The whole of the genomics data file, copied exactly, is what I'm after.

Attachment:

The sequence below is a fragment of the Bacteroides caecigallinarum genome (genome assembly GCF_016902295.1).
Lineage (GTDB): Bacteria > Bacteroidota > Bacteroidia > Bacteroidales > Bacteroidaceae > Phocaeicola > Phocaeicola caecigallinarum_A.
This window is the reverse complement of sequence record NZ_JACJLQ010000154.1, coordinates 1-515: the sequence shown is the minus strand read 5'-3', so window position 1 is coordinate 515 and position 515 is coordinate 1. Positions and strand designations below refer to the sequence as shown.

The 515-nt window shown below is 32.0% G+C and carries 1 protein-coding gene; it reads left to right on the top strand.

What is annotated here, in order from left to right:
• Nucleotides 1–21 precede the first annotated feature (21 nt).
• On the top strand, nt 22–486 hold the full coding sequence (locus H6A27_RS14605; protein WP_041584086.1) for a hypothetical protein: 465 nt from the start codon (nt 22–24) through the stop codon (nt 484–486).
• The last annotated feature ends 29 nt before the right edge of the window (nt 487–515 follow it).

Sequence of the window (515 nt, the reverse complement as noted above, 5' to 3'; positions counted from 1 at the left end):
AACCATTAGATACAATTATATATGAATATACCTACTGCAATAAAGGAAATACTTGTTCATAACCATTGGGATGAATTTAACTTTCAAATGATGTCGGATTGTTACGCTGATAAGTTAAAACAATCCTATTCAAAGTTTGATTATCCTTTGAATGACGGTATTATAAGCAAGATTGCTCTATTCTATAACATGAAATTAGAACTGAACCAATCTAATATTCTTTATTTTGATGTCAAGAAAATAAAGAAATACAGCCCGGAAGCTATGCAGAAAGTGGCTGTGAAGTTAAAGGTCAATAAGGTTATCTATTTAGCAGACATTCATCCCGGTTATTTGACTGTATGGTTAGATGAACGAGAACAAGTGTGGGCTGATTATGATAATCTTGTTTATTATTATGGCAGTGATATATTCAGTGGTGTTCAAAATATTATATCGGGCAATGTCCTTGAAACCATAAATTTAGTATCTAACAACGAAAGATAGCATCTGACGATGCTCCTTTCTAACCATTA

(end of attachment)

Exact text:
The sequence below is a fragment of the Bacteroides caecigallinarum genome (genome assembly GCF_016902295.1).
Lineage (GTDB): Bacteria > Bacteroidota > Bacteroidia > Bacteroidales > Bacteroidaceae > Phocaeicola > Phocaeicola caecigallinarum_A.
This window is the reverse complement of sequence record NZ_JACJLQ010000154.1, coordinates 1-515: the sequence shown is the minus strand read 5'-3', so window position 1 is coordinate 515 and position 515 is coordinate 1. Positions and strand designations below refer to the sequence as shown.

The 515-nt window shown below is 32.0% G+C and carries 1 protein-coding gene; it reads left to right on the top strand.

What is annotated here, in order from left to right:
• Nucleotides 1–21 precede the first annotated feature (21 nt).
• On the top strand, nt 22–486 hold the full coding sequence (locus H6A27_RS14605; protein WP_041584086.1) for a hypothetical protein: 465 nt from the start codon (nt 22–24) through the stop codon (nt 484–486).
• The last annotated feature ends 29 nt before the right edge of the window (nt 487–515 follow it).

Sequence of the window (515 nt, the reverse complement as noted above, 5' to 3'; positions counted from 1 at the left end):
AACCATTAGATACAATTATATATGAATATACCTACTGCAATAAAGGAAATACTTGTTCATAACCATTGGGATGAATTTAACTTTCAAATGATGTCGGATTGTTACGCTGATAAGTTAAAACAATCCTATTCAAAGTTTGATTATCCTTTGAATGACGGTATTATAAGCAAGATTGCTCTATTCTATAACATGAAATTAGAACTGAACCAATCTAATATTCTTTATTTTGATGTCAAGAAAATAAAGAAATACAGCCCGGAAGCTATGCAGAAAGTGGCTGTGAAGTTAAAGGTCAATAAGGTTATCTATTTAGCAGACATTCATCCCGGTTATTTGACTGTATGGTTAGATGAACGAGAACAAGTGTGGGCTGATTATGATAATCTTGTTTATTATTATGGCAGTGATATATTCAGTGGTGTTCAAAATATTATATCGGGCAATGTCCTTGAAACCATAAATTTAGTATCTAACAACGAAAGATAGCATCTGACGATGCTCCTTTCTAACCATTA